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Ramagrama Stupa Masterplan

The Ramagrama Stupa Masterplan embodies a profound commitment to safeguard, preserve, and honor the extraordinary resting place of Lord Buddha. Acclaimed architect Stefano Boeri, renowned for the award-winning Vertical Forest in Milan and his adept integration of cultural and natural surroundings, is entrusted with unveiling the essence of this sacred site, meticulously designing an architectural masterplan that resonates with the sanctity and spiritual significance of the Stupa.


The foremost priority is conservation and protection. A Heritage Impact Assessment will be commissioned, and adjustments to the masterplan will be made based on the report. Following this, a feasibility study will be conducted.


No construction will commence until the feasibility study receives approval from both the Nepal government and UNESCO.

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The mandala, characterized by intricate and symbolic geometric patterns, holds spiritual and ritual importance. Mandalas, often circular, carry protective attributes in various cultural and religious traditions, safeguarding significant items, spaces, or, in this case, the only unopened remains of Lord Buddha.

Conceived as a mandala, the masterplan features a second hill approximately 300 meters from the central stupa, enveloping the pilgrimage site. This hill cradles a central plaza with a majestic diameter of 600 meters.


Early sutras (the Maha-parinibbāna sutra) record specific instructions from Buddha about honoring his remains, emphasizing their placement in a stupa at the crossing of the mythical four great roads, symbolizing the hub of the wheel and the place of Enlightenment. The plaza pattern highlights these connections through four great roads, with the central stupa at the crossing symbolizing the center or hub of the wheel, associated with the Buddha's enlightenment.

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Preliminary Risk Assessment
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Risk Assessment.png

No construction within the Mandala avoiding any archaeological reserves known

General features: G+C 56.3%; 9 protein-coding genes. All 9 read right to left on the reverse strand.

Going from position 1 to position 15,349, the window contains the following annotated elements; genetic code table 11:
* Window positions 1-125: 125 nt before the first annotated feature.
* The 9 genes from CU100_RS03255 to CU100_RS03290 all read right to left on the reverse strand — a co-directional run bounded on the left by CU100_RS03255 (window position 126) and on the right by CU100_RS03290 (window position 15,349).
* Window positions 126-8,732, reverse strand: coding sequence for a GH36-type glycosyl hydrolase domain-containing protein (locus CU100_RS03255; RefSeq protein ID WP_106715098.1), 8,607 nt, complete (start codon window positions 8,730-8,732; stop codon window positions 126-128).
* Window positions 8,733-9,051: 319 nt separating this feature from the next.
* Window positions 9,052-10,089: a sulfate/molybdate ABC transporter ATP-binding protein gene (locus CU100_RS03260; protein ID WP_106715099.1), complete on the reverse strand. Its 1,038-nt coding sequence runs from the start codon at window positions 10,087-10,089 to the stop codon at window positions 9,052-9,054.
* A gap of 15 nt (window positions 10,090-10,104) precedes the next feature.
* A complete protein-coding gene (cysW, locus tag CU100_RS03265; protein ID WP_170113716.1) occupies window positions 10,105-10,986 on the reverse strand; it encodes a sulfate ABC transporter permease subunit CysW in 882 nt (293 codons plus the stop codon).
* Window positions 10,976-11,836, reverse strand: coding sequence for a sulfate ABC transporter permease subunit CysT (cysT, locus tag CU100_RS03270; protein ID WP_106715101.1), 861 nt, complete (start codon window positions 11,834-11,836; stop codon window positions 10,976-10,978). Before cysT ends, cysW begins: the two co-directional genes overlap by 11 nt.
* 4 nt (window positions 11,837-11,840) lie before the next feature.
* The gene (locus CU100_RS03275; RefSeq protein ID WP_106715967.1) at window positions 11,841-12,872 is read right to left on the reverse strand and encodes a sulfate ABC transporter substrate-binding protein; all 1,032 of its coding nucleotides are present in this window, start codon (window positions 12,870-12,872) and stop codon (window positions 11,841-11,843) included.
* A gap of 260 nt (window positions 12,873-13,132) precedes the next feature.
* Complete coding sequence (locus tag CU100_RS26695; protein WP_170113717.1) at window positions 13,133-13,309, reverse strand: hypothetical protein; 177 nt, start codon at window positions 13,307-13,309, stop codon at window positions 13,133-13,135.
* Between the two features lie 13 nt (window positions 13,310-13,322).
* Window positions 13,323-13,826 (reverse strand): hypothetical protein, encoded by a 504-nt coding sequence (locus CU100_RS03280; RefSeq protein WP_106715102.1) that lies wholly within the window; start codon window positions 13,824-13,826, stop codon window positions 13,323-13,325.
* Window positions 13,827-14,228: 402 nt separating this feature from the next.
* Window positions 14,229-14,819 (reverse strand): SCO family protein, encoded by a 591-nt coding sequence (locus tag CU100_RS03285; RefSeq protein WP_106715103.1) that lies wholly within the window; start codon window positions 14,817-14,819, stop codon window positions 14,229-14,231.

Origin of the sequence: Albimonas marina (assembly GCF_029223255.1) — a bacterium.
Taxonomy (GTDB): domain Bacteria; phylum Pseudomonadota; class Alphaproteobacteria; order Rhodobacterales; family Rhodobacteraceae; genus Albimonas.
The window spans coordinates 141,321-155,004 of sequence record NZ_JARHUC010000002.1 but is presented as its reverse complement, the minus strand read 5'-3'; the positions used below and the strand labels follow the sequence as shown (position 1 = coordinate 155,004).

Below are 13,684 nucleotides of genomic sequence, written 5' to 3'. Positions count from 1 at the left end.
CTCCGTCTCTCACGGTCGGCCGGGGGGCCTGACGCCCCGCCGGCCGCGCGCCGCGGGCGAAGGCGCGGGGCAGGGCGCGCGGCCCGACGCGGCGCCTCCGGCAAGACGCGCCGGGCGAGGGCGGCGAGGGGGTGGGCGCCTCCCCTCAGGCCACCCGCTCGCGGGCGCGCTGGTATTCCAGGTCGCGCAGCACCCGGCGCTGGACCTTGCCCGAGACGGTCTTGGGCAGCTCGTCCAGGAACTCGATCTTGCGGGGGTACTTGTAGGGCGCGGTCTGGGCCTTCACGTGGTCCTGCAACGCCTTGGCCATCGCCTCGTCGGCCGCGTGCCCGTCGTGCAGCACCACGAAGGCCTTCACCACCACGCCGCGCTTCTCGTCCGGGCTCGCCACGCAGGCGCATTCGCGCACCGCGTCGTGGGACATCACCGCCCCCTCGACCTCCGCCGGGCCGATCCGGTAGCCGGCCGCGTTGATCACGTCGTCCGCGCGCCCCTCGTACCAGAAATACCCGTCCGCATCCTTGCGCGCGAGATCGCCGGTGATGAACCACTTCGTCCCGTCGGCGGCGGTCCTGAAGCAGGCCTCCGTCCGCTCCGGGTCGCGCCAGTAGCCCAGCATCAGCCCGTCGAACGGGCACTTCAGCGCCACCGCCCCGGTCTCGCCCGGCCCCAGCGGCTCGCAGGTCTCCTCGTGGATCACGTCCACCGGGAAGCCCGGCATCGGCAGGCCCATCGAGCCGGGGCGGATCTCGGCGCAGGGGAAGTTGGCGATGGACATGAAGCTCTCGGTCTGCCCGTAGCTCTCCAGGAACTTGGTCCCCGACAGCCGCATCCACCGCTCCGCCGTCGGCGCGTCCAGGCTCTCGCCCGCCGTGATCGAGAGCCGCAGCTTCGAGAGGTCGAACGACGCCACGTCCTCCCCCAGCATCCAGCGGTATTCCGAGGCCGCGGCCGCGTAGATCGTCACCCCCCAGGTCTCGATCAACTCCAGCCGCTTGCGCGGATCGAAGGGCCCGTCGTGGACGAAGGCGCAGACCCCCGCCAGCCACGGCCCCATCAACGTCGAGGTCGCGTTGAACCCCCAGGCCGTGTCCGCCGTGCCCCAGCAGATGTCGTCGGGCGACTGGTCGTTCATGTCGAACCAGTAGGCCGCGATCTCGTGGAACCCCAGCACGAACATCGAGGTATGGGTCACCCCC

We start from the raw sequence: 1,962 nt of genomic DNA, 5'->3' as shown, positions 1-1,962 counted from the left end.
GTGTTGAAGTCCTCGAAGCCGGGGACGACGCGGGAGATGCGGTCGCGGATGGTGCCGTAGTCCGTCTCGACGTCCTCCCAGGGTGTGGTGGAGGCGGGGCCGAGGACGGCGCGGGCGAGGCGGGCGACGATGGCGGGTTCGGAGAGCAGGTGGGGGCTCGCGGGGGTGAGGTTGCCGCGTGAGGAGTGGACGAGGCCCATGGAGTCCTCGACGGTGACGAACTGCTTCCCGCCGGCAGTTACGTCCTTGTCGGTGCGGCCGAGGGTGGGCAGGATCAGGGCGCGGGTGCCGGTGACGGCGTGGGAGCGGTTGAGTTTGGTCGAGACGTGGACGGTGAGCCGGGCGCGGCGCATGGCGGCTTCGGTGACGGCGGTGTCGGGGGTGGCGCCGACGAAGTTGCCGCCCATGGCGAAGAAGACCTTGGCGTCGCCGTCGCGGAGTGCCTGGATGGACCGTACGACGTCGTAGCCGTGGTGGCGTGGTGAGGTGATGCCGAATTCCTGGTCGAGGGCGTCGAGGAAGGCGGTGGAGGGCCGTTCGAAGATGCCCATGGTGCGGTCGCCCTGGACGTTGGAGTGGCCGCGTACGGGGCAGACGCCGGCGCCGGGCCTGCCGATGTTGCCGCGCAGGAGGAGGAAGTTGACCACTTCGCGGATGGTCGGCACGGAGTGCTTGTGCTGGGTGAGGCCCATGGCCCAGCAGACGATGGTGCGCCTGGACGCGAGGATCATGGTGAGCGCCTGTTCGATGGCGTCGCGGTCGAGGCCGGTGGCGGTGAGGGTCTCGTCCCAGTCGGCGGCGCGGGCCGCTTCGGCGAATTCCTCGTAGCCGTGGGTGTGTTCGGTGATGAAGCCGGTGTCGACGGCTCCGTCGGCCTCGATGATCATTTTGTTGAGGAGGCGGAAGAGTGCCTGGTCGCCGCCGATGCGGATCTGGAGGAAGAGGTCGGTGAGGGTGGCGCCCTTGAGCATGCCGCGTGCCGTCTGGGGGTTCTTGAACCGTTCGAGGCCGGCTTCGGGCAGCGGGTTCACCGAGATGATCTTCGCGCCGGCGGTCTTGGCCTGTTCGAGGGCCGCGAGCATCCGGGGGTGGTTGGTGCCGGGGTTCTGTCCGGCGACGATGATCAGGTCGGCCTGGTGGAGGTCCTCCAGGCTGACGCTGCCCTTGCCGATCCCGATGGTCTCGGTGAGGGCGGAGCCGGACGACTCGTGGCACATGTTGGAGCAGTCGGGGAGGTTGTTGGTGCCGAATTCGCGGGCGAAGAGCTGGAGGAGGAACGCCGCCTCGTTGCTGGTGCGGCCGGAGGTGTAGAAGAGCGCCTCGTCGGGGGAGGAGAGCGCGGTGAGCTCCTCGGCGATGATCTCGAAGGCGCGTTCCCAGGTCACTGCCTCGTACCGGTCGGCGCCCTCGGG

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The Biodiversity Ring Garden

The Biodiversity Ring Garden is designed as a slope hosting 80,000 plants of 70 different species, with plant varieties selected from native species from the Terai plain, the birthplace of Buddha, and ending in a circular elevated pathway shaded by trees, offering a full view over the Ramagrama Stupa.

Graceful pathways ascend the verdant hill allowing pilgrims to ascend and view the holy site from elevated vantage points in a ring shape. Within the hill's embrace, monumental prayer halls, art and culture centers, meditation spaces, and museums span 175,000 square meters, honoring Buddhist history and spirituality.

Considering the local climatic and environmental conditions, special attention was given to the project to the issue of shading the pedestrian paths to guarantee adequate use of the space by visitors in all seasons and throughout the day.

The inner facade, adorned with soaring arcades resembling lotus petals, symbolizes purity, enlightenment, and the unfolding of spiritual awakening inherent in Buddhist teachings, paying homage to Kenzo Tange's architectural design in Lumbini.

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The Four Torana

The hill, divided at cardinal points, reveals four magnificent gateways, known as torana, inviting seekers to enter and immerse themselves in a profound journey. The four torana are protected by four Guardians (Caturmahārājakayikas): Dhṛtarāṣṭra in the East, Virūḍhaka in the South, Virūpākṣa in the West, and Vaiśravaṇa in the North.

Every portal frames a distinct perspective, drawing focus towards the central stupa where Lord Buddha's sacred relics rest, invoking a profound sense of reverence and contemplation. 

The circle at each torana symbolizes the concept of Śūnyatā, the emptiness or voidness inherent in all things, as emphasized in Buddhism. This voidness is not mere nothingness but rather the essence of the universe's interconnectedness and the foundation of wisdom.

The Five Stupas
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Outside the torana, at a distance of 500 meters from the central stupa, stand four stupas dedicated to the Five Dhyani Buddha: the White Stupa dedicated to Vairochana at the center, represented by the Ramagrama Stupa; the Blue Stupa dedicated to Akshobya in the east; the Yellow Stupa dedicated to Ratnsambhava in the south; the Red Stupa dedicated to Amitabha in the west; and the Green Stupa dedicated to Amoghasiddhi in the north. 

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Faith and Nature Converge 

Beyond its physical manifestation, the design embodies profound reverence for Buddhism's teachings and spiritual significance, creating a timeless sanctuary where faith and nature interlace, inviting all who journey here to find solace, introspection, and a deep connection to the spiritual essence of Lord Buddha's teachings.


In its majestic design and meticulous preservation, the Ramagrama Stupa Masterplan emerges as a sacred haven, seamlessly blending history, spirituality, and environmental consciousness. With every architectural detail and symbolic element, it not only safeguards the legacy of Lord Buddha but also invites seekers to experience a timeless sanctuary where faith and nature converge. 

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